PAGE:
Rafeeq Ellias Plus

Mumbai, India

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2 National Awards, 1 Emmy
2 Art Directors Club of New York Awards
over 30 other awards

Rafeeq Ellias began his career in 1969 with the Bombay office of McCann Ericsson where he worked for 5 years, followed by a year with J. Walter Thompson. In 1975, he moved to Japan where he worked for the Tokyo office of Ketchum McLeod & Grove for 5 years, handling the worldwide accounts of Japan Air Lines, Imperial Hotel, Chase Bank, Suntory Whiskey, Sony TVs, among other Japanese and international brands.

During this time he began travelling extensively in the Far East and Southeast Asia and was soon taking travel pictures for Japan Air Lines as well as TIME Magazine and The New York Times Travel Section. On his return to India, Rafeeq set up a creative shop with photography at its core. His clients ranged from Air-India and Discover India Magazine to leading fashion brands like Benzer, Park Avenue, Vimal Sarees and large corporations like Bennett Coleman, Bank of America, Procter & Gamble.

He has won over 30 national and international awards, including 2 from the Art Directors Club of New York; Photographer of the Year and Best Photograph of the Year at the Communications Arts Guild in Mumbai; Gold, Silver and Bronze at ADASIA, to name a few. His works have been published by Graphis Press in Switzerland as well as leading art and photography journals in Japan and Europe. Rafeeq’s public interest films for UNICEF were broadcast wordwide for which Star TV received an Emmy Award at the hands of actor Mia Farrow in New York.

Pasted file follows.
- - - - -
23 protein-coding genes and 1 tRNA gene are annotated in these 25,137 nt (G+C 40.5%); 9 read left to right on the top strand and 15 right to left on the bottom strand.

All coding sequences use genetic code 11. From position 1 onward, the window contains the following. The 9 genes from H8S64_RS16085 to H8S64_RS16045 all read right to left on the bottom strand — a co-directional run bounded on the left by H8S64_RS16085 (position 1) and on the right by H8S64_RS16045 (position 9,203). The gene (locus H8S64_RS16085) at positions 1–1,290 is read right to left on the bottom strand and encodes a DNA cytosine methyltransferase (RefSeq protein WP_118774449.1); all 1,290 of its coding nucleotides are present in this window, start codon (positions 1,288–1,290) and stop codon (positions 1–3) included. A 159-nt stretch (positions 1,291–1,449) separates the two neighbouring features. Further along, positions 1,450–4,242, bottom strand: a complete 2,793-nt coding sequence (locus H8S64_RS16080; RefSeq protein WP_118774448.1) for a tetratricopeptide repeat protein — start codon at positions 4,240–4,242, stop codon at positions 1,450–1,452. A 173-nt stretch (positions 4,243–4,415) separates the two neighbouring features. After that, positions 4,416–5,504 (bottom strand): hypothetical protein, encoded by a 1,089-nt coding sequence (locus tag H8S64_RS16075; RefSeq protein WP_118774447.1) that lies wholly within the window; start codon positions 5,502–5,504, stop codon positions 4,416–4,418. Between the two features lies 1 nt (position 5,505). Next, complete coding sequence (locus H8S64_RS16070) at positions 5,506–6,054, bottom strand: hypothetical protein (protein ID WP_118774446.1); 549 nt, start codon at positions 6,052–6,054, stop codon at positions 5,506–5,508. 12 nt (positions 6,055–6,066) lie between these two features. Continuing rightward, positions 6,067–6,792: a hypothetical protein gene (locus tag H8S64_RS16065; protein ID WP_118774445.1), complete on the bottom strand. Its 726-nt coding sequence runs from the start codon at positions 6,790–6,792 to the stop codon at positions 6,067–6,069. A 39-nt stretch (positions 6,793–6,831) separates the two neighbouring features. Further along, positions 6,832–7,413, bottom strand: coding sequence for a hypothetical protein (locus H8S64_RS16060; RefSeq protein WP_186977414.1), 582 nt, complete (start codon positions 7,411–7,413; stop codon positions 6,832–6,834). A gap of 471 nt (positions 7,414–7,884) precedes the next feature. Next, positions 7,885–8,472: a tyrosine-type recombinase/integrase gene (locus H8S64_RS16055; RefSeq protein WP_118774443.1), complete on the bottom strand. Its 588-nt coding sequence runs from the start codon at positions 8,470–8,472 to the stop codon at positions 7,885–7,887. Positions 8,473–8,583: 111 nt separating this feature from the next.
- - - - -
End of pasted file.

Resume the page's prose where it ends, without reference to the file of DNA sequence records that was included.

His pictures of Kolkata’s Chinatown were a part of the inaugural show of the Museum of Cultures in Basel, Switzerland, when it re-opened after extensive renovations in 2011. Rafeeq’s films include his first 16 mm documentary in 1998 as a cinematographer for Britain’s Channel Four on the Kumbh Mela in India (“The Nectar of Immortality”), which was shot over 65 days in the higher peaks of the Himalayas down to Haridwar and Rishikesh on the river Ganga.

He has also shot a film on the condition of Mumbai’s pavement and slum dwellers (“Slum Mumbai”); another on the historic 150-year old library of the Asiatic Society in the city (”Steps in Time”); and recently a film on Mumbai as a cinema city (”Do Rafique”) in conversation with Rafique Baghdadi, a noted chronicler and historian. In 2003, Rafeeq made his landmark film “The Legend of Fat Mama” for BBC World on the Chinese community in Kolkata. The opening film of BBC’s China Week, it was broadcast in over 200 countries, besides winning two National Awards, the best film at MIFF 2006 and runner-up at the Asian Broadcast Awards in Singapore. The film has been screened at festivals in New York, Seattle, Toronto, Manchester, Barcelona and Oslo.

Rafeeq’s other passion is photographing ballet (and opera) which he has been doing for over a decade in Moscow, Novosibirsk, Ufa, Tashkent, Moldova and Bucharest for an annual international festival of dance and music.

His first feature film, ‘Love You To Death’, was an official selection at 10 international film festivals and winner of an audience award in Anchorage; it premiered in leading cinemas in India in February 2012.

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  1. I have always wondered how the Chinese have helped in shaping the city of Calcutta. This documentary has vividly depicted it. Thank you Rafeeq sir for making this beautiful documentary.